While getting my classroom ready and lesson plans prepped (just kidding, no lessons have been prepped yet) I’ve been reflecting on how I start every school year. I decided to do a series of blog posts about Teacher-Parent Communication. The one thing they never taught us eager educators in college. Yeah, it’s a gross oversight if you ask me.

For the next four blog posts I will cover the following topics:

  1. Start Positive (this post!)
  2. Build a Community
  3. Value Your Parents Expertise
  4. Take Notes!

At the beginning of every school year I want my first form of communication with my students’ parents to be a POSITIVE one. Because there may come an email or phone call not too long after… that is not entirely positive. First impressions are important. Imagine  if the first thing your students do when they meet you is pointing out all of your flaws as a teacher? Ew.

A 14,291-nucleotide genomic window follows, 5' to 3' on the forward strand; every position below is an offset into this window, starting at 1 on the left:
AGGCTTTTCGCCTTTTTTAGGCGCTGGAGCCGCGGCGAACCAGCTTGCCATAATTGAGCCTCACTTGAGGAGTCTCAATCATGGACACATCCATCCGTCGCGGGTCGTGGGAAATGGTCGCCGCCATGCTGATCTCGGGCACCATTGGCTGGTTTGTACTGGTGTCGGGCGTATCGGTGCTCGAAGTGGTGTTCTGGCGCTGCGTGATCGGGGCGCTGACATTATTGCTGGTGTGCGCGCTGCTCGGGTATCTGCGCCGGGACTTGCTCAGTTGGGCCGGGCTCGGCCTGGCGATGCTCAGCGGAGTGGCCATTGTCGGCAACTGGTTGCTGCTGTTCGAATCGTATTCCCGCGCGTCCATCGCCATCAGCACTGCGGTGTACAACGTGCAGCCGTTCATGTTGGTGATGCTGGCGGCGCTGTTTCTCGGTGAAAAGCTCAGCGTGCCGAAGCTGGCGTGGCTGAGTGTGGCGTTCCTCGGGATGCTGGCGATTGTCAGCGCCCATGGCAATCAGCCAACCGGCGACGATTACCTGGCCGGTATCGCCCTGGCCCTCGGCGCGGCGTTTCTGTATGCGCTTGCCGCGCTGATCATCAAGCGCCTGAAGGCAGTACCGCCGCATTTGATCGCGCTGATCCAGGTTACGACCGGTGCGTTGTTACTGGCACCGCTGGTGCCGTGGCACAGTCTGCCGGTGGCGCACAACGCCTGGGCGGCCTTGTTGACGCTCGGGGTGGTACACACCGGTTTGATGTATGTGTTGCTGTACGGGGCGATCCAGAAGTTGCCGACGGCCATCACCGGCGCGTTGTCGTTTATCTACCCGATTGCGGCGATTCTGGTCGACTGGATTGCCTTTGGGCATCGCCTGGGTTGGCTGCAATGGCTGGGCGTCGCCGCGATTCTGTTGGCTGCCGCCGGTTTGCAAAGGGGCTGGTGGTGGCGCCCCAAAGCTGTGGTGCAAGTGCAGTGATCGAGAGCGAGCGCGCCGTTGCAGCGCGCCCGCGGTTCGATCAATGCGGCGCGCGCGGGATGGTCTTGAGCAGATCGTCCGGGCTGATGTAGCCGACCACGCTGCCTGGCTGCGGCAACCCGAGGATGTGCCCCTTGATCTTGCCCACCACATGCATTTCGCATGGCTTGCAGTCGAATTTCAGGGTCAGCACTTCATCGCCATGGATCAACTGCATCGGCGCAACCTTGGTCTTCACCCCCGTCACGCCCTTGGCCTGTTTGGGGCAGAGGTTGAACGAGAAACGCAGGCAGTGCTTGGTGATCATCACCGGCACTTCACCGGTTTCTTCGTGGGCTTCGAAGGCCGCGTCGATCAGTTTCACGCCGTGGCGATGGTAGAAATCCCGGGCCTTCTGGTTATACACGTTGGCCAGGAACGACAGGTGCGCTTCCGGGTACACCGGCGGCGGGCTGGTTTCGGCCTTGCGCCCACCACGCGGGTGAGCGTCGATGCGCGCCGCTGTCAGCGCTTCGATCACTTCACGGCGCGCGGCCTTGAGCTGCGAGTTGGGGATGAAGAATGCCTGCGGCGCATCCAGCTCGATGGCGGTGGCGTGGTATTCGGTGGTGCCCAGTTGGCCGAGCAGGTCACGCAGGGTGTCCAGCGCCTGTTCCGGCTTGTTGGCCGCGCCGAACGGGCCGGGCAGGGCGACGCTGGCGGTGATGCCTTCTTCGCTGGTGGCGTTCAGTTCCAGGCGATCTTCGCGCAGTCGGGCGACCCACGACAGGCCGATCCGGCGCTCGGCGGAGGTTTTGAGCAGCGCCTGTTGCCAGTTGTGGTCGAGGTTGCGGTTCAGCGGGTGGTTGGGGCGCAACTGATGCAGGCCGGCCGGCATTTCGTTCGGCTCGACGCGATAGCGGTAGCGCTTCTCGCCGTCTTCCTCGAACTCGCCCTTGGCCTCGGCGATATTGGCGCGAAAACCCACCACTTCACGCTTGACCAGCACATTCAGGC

Therefore, I make it a goal to send a positive note home, about each one of my students, within the first two weeks of school. This keeps me accountable to get to know something about all of my students quickly and see specific skills, talents, or behaviors they have that add value to our class. I am a firm believer that every child who comes into my class adds value.

How you send this positive note home is up to you. I tried doing physical notes home and sometimes they wouldn’t make it to the parents (because I teach the littles). I have worked at schools where we are not allowed to call directly, and I have worked at schools that have not allowed me to email parents directly (yes, that’s a real thing, and it was hard). It depends on where you are and what works best for you. I have landed on sending emails.